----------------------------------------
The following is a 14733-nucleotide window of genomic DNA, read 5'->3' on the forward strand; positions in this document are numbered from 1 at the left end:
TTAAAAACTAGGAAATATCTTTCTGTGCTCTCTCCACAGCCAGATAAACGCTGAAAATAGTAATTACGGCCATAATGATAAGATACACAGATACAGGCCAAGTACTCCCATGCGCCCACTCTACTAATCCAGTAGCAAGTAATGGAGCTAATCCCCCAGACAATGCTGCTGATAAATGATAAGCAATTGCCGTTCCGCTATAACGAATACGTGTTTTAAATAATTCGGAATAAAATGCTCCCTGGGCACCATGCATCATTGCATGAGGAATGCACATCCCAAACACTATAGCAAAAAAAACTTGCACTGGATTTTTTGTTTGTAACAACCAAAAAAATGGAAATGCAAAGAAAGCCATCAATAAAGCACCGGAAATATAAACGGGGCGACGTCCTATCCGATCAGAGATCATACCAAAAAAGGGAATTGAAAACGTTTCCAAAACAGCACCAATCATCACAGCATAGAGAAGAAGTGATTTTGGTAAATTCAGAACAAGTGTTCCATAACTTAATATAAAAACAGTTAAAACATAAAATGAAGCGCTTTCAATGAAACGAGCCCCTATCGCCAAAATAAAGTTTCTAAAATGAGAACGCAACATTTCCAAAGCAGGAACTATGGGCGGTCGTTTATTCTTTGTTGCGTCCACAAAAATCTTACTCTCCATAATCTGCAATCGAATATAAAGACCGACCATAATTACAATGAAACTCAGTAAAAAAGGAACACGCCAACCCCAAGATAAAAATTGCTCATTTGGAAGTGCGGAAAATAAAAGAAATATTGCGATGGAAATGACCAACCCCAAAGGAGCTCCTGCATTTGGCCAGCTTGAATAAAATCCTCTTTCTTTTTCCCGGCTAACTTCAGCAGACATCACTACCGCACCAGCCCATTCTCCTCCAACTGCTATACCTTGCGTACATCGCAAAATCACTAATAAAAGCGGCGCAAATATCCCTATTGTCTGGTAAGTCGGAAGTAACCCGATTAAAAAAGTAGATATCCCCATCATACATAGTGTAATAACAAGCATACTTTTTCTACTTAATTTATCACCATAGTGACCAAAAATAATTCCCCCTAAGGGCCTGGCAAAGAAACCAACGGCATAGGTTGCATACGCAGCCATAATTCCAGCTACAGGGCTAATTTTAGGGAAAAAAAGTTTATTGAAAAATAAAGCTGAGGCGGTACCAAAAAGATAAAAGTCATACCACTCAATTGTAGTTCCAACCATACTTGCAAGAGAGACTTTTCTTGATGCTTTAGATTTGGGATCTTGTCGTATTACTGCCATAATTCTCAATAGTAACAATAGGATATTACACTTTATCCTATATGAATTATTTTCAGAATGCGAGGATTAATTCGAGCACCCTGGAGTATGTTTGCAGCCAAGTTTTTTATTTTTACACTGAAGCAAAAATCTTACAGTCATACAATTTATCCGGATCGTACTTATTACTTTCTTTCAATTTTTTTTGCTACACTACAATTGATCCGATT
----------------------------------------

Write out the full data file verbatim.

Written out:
The following is a 14733-nucleotide window of genomic DNA, read 5'->3' on the forward strand; positions in this document are numbered from 1 at the left end:
TTAAAAACTAGGAAATATCTTTCTGTGCTCTCTCCACAGCCAGATAAACGCTGAAAATAGTAATTACGGCCATAATGATAAGATACACAGATACAGGCCAAGTACTCCCATGCGCCCACTCTACTAATCCAGTAGCAAGTAATGGAGCTAATCCCCCAGACAATGCTGCTGATAAATGATAAGCAATTGCCGTTCCGCTATAACGAATACGTGTTTTAAATAATTCGGAATAAAATGCTCCCTGGGCACCATGCATCATTGCATGAGGAATGCACATCCCAAACACTATAGCAAAAAAAACTTGCACTGGATTTTTTGTTTGTAACAACCAAAAAAATGGAAATGCAAAGAAAGCCATCAATAAAGCACCGGAAATATAAACGGGGCGACGTCCTATCCGATCAGAGATCATACCAAAAAAGGGAATTGAAAACGTTTCCAAAACAGCACCAATCATCACAGCATAGAGAAGAAGTGATTTTGGTAAATTCAGAACAAGTGTTCCATAACTTAATATAAAAACAGTTAAAACATAAAATGAAGCGCTTTCAATGAAACGAGCCCCTATCGCCAAAATAAAGTTTCTAAAATGAGAACGCAACATTTCCAAAGCAGGAACTATGGGCGGTCGTTTATTCTTTGTTGCGTCCACAAAAATCTTACTCTCCATAATCTGCAATCGAATATAAAGACCGACCATAATTACAATGAAACTCAGTAAAAAAGGAACACGCCAACCCCAAGATAAAAATTGCTCATTTGGAAGTGCGGAAAATAAAAGAAATATTGCGATGGAAATGACCAACCCCAAAGGAGCTCCTGCATTTGGCCAGCTTGAATAAAATCCTCTTTCTTTTTCCCGGCTAACTTCAGCAGACATCACTACCGCACCAGCCCATTCTCCTCCAACTGCTATACCTTGCGTACATCGCAAAATCACTAATAAAAGCGGCGCAAATATCCCTATTGTCTGGTAAGTCGGAAGTAACCCGATTAAAAAAGTAGATATCCCCATCATACATAGTGTAATAACAAGCATACTTTTTCTACTTAATTTATCACCATAGTGACCAAAAATAATTCCCCCTAAGGGCCTGGCAAAGAAACCAACGGCATAGGTTGCATACGCAGCCATAATTCCAGCTACAGGGCTAATTTTAGGGAAAAAAAGTTTATTGAAAAATAAAGCTGAGGCGGTACCAAAAAGATAAAAGTCATACCACTCAATTGTAGTTCCAACCATACTTGCAAGAGAGACTTTTCTTGATGCTTTAGATTTGGGATCTTGTCGTATTACTGCCATAATTCTCAATAGTAACAATAGGATATTACACTTTATCCTATATGAATTATTTTCAGAATGCGAGGATTAATTCGAGCACCCTGGAGTATGTTTGCAGCCAAGTTTTTTATTTTTACACTGAAGCAAAAATCTTACAGTCATACAATTTATCCGGATCGTACTTATTACTTTCTTTCAATTTTTTTTGCTACACTACAATTGATCCGATT